F.S. 713.78 allows the owner or lien holder to have the vehicle released by depositing the amount of the bill into the Court Registry and filing a lawsuit to have the Court decide if the property was wrongfully taken or withheld from the owner or lien holder. The lawsuit may be filed in the County Civil Department if the value of the vehicle is less than $15,000. You must provide a final bill with the charges being claimed and present cash, cashier’s check, attorney trust account check or surety bond in the amount of the final bill for deposit into the Court Registry. A court registry fee, based on the amount of the deposit, is charged at the time of the deposit. After this is done, the clerk will prepare a Certificate of Bond Filed, which will authorize the owner or lien holder to pick up the property being held. There is a charge for preparing this paper work. The fee for filing the lawsuit is in addition to the fees listed above. Please refer to the Fee Schedule. This statute applies to any mobile item that is mounted on wheels and does not have to be motorized. The deposited money is held in the Registry of the Court until the case is ruled on by a judge and a court order directing the Clerk to release the money less the statutory fees is signed by the judge in the case.
F.S. 713.76 allows the owner, customer, or any person that has an interest in the property including an attorney to have the property released to them. To have the property released, you must come to the Clerk’s office and present a final bill and payment in the form of cash, cashiers check, attorney trust account check, or surety bond for deposit into the Court Registry. The payment must also include the statutory fee charged by the Clerk. The amount deposited is held in the Court Registry for one year and the repair shop has the opportunity to file a lawsuit to claim the money during that time. After one year, the person who placed the deposit into the Registry must complete an Application for Return of Bond Posted to Release Lien Against Personal Property to ask to have the deposit returned to them. A notice is sent to the Lienor/Repair shop giving them 15 days to respond to the request to release the amount on deposit with the Clerk. If no response is received, the Clerk will release the deposit less the statutory fee to the person who placed the funds into the Registry. F.S. 713.76 applies to any personal property that is not specifically mentioned in any other statute. It does not apply to Aircraft liens.
Yes. Mediation and Diversion Services provides a Community Mediation Service in the Thirteenth Judicial Circuit. This service may only be used prior to filing a case in a court. If you have previously filed a lawsuit, mediation may still be ordered by the Court and fees may be assessed. Community Mediation is located in Room 208 in the George E. Edgecomb Courthouse. You may call 813-272-5642 for further information.
Bay Area Legal Services provides legal services to residents of Hillsborough County that meet certain income guidelines and are unable to afford private legal counsel. For information you may call Bay Area Legal Services at 813-232-1343. Another source of assistance is the Legal Information Center. The Center can assist pro se litigants in the areas of family law, landlord/tenant and small claims. Assistance is not available for guardianship, probate, real property, foreclosures, criminal, traffic, civil claims over $5,000, appeals, bankruptcy, or Federal cases. Legal Information Center staff cannot complete forms for litigants, cannot represent them in court, or give legal advice. The Legal Information Center is located in the George E. Edgecomb Courthouse at 800 East Twiggs Street in room 203 on the second floor. Pro se litigants or prospective litigants can call 813-864-2280 for the Center's walk-in hours and information. The walk-in hours change each week and visitors to the Center are urged to call for the current operating hours. The Legal Information Center follows the guidelines established in Fla.Fam.L.R.P. 12.750 (Family Self-Help Programs).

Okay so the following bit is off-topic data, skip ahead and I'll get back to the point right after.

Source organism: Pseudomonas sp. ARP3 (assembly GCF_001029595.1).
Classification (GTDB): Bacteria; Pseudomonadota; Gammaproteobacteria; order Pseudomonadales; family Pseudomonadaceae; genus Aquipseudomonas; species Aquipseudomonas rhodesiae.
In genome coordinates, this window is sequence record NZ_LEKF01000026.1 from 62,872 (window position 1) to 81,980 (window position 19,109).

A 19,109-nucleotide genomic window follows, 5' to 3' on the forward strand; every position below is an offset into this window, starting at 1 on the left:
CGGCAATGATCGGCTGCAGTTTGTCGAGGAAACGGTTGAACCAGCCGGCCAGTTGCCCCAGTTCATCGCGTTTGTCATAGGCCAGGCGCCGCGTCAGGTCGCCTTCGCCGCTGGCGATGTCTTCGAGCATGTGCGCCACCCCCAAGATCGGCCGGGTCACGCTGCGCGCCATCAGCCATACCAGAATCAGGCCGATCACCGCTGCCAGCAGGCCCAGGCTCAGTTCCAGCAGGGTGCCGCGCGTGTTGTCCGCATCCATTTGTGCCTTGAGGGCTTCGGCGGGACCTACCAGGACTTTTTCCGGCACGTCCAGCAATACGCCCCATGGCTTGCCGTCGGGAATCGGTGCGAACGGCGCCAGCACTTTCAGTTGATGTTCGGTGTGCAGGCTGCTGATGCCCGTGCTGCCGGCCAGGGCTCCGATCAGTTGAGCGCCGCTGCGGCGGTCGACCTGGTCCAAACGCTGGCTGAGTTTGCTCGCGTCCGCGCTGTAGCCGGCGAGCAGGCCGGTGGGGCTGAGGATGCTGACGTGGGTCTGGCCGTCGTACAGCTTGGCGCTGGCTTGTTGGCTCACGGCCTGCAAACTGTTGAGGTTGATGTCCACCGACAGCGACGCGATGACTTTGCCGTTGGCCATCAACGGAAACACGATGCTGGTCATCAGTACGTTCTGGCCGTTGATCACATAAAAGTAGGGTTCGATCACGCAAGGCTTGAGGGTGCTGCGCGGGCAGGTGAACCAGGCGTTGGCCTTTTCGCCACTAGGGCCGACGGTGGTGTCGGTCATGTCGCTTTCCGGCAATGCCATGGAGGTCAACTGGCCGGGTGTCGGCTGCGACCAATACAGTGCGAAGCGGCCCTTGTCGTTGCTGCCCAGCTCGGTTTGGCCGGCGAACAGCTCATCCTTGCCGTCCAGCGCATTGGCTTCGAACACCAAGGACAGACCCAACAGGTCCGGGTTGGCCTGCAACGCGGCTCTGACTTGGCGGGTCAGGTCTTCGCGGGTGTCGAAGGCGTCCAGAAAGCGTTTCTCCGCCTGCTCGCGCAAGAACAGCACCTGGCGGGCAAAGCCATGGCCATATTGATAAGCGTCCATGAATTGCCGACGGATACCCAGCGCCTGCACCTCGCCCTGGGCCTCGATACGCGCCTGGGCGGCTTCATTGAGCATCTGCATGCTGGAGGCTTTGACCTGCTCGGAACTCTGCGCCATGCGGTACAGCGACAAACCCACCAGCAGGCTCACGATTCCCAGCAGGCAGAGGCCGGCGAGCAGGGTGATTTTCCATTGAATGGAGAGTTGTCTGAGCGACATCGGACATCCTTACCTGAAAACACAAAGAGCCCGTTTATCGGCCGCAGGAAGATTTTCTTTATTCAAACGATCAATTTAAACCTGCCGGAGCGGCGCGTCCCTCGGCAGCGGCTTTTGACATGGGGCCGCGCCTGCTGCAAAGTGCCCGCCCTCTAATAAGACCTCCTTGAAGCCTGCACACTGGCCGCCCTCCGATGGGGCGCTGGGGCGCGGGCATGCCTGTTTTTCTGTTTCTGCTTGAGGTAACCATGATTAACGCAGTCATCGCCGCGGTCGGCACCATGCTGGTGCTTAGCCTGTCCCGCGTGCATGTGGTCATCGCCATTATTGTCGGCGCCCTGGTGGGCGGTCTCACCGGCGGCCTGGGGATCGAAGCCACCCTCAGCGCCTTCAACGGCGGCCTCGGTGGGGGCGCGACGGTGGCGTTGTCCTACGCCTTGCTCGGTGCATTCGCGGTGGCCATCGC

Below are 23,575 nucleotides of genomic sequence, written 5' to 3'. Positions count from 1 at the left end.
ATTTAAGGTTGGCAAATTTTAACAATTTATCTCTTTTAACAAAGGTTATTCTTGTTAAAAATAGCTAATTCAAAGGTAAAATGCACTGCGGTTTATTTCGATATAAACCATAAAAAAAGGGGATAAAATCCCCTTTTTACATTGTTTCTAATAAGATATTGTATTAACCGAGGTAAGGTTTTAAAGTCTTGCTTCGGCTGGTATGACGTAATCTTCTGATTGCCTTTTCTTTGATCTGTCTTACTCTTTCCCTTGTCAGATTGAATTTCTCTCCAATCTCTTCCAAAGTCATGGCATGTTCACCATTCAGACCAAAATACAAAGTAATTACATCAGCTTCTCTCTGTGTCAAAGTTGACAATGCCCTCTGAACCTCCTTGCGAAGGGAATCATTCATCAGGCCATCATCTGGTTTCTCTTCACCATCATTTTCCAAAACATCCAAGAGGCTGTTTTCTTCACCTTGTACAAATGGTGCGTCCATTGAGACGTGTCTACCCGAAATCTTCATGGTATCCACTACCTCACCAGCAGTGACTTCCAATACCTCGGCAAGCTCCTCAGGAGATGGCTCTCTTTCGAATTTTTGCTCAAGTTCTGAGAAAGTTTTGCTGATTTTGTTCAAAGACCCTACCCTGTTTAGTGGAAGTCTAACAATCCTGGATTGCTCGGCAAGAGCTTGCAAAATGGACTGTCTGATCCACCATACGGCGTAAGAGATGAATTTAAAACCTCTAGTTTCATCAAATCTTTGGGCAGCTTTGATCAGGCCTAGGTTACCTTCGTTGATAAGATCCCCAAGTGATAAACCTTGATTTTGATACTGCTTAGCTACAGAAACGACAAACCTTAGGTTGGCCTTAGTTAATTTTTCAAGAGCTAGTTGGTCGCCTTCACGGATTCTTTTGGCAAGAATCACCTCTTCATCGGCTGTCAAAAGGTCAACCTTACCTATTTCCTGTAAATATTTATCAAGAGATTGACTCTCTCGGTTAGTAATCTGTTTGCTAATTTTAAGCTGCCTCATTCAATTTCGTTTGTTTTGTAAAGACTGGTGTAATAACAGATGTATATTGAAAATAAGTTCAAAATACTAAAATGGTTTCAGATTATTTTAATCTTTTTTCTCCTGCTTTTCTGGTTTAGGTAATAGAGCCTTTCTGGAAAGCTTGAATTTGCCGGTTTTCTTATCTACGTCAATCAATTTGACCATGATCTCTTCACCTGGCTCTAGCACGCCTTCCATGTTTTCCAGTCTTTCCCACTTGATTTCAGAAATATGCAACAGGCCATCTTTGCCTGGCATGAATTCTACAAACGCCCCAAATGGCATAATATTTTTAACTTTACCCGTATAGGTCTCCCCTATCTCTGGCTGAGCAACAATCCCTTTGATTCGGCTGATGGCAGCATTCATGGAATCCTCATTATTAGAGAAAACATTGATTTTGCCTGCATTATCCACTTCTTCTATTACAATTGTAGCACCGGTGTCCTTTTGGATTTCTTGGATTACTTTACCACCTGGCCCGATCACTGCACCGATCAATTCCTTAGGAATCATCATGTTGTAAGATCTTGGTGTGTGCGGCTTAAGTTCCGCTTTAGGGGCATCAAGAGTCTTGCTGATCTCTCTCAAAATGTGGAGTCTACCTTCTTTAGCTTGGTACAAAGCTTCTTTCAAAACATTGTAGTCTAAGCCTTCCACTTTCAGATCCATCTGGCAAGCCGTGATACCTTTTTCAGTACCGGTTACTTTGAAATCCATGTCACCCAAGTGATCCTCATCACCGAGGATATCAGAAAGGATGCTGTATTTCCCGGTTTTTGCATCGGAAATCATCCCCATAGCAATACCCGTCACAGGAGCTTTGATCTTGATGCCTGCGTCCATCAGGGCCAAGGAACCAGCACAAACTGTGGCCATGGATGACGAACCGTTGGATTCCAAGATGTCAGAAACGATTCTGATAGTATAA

Yes you can file a lawsuit. If the amount you are attempting to recover is less than $5,000, your case will be considered a Small Claims Case. These cases are handled differently than cases over $5,000 but less than $15,000. In a Small Claims case, the clerk can assist you in the filing of the case. Once the case is filed, a pre-trial hearing is scheduled within 50 days of filing. At the pre-trial hearing the Judge may hear your case and render a decision or the Judge may refer the case to Mediation to be resolved. To begin the filing process, the plaintiff (the party that is bringing the lawsuit) would need to complete paperwork with information and facts about the case. A summons directed to the defendant (the party that you feel owes you the money) is issued by the clerk. The complaint and summons is then served on the defendant either by Certified Mail, Sheriff or Process Server. Once service is complete the case can be heard at the Pre-trial hearing.
Yes. Chapter 83 of the Florida Statutes covers both residential and non-residential evictions. Depending on the situation and the type of agreements you have with the tenant, you will need to give a notice to the tenant that complies with statute regarding notice. When the notice has been given and the time period has expired, an eviction lawsuit can be filed to have the tenant vacate the rental property. The owner or landlord will need to complete paperwork and the clerk will issue a summons to be served on the tenant. The summons gives the tenant specific instructions on how to proceed with the lawsuit.